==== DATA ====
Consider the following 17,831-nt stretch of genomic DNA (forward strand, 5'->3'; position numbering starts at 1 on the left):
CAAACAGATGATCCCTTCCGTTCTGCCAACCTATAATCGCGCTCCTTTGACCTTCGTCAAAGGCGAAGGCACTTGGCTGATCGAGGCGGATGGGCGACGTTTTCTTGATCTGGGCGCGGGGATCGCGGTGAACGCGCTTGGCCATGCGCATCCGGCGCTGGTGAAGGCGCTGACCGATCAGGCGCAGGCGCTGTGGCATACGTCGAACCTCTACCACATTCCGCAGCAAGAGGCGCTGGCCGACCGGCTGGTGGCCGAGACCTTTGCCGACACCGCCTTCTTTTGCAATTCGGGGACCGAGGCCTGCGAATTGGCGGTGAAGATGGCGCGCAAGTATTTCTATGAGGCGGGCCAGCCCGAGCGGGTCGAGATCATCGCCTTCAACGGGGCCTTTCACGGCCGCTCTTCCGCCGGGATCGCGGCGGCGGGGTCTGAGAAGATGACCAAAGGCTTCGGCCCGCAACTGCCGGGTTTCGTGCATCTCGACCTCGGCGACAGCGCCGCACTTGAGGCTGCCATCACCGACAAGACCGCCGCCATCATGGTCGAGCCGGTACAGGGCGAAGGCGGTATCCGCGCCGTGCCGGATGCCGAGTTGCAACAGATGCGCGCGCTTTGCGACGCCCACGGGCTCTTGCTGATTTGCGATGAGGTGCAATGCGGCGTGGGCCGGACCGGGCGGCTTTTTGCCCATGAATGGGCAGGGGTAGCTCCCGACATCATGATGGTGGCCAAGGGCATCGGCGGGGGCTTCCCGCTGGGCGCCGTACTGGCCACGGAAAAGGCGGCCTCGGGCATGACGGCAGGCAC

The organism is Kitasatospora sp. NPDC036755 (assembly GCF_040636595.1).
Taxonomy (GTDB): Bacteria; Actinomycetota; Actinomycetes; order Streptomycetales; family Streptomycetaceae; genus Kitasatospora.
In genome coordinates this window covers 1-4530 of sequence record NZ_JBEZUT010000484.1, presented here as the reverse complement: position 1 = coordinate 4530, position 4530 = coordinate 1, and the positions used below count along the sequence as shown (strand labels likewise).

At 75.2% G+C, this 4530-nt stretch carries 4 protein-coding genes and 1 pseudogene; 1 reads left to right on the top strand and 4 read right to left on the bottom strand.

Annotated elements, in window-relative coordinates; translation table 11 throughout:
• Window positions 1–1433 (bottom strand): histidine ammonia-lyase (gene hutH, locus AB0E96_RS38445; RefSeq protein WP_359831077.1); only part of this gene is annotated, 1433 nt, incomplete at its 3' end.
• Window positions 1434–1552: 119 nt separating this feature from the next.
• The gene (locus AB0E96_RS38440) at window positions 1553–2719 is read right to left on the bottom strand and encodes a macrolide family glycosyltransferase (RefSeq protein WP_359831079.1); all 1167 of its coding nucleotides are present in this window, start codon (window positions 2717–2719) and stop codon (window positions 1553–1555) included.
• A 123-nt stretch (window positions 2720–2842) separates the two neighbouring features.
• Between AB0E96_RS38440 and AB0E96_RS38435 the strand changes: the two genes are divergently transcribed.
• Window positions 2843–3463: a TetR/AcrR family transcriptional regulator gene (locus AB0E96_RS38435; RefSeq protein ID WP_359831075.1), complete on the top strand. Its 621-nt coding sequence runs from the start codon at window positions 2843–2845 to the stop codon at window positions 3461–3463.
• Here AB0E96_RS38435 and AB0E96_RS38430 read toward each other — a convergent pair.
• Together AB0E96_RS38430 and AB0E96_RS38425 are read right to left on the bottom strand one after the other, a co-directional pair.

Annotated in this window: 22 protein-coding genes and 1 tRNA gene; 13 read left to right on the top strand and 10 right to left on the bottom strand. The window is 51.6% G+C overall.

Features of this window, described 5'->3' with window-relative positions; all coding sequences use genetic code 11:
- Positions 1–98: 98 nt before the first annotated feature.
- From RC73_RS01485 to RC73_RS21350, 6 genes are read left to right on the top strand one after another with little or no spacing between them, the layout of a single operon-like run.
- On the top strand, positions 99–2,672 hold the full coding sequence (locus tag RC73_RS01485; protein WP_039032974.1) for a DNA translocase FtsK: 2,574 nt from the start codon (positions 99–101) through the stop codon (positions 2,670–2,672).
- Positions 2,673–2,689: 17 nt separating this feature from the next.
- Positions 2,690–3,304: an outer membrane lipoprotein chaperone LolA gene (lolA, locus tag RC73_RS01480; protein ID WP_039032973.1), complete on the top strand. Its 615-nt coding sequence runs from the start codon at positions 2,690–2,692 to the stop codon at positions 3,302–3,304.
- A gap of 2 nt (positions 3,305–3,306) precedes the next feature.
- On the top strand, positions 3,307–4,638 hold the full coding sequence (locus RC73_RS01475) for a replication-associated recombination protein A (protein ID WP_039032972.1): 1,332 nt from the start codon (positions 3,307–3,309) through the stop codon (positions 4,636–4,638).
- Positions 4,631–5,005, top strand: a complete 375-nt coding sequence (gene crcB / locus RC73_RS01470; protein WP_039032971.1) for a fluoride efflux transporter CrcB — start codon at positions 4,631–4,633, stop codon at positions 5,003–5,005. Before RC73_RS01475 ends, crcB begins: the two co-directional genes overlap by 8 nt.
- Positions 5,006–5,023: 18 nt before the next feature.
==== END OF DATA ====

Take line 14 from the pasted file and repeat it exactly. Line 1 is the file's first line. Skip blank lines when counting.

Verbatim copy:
• Here AB0E96_RS38435 and AB0E96_RS38430 read toward each other — a convergent pair.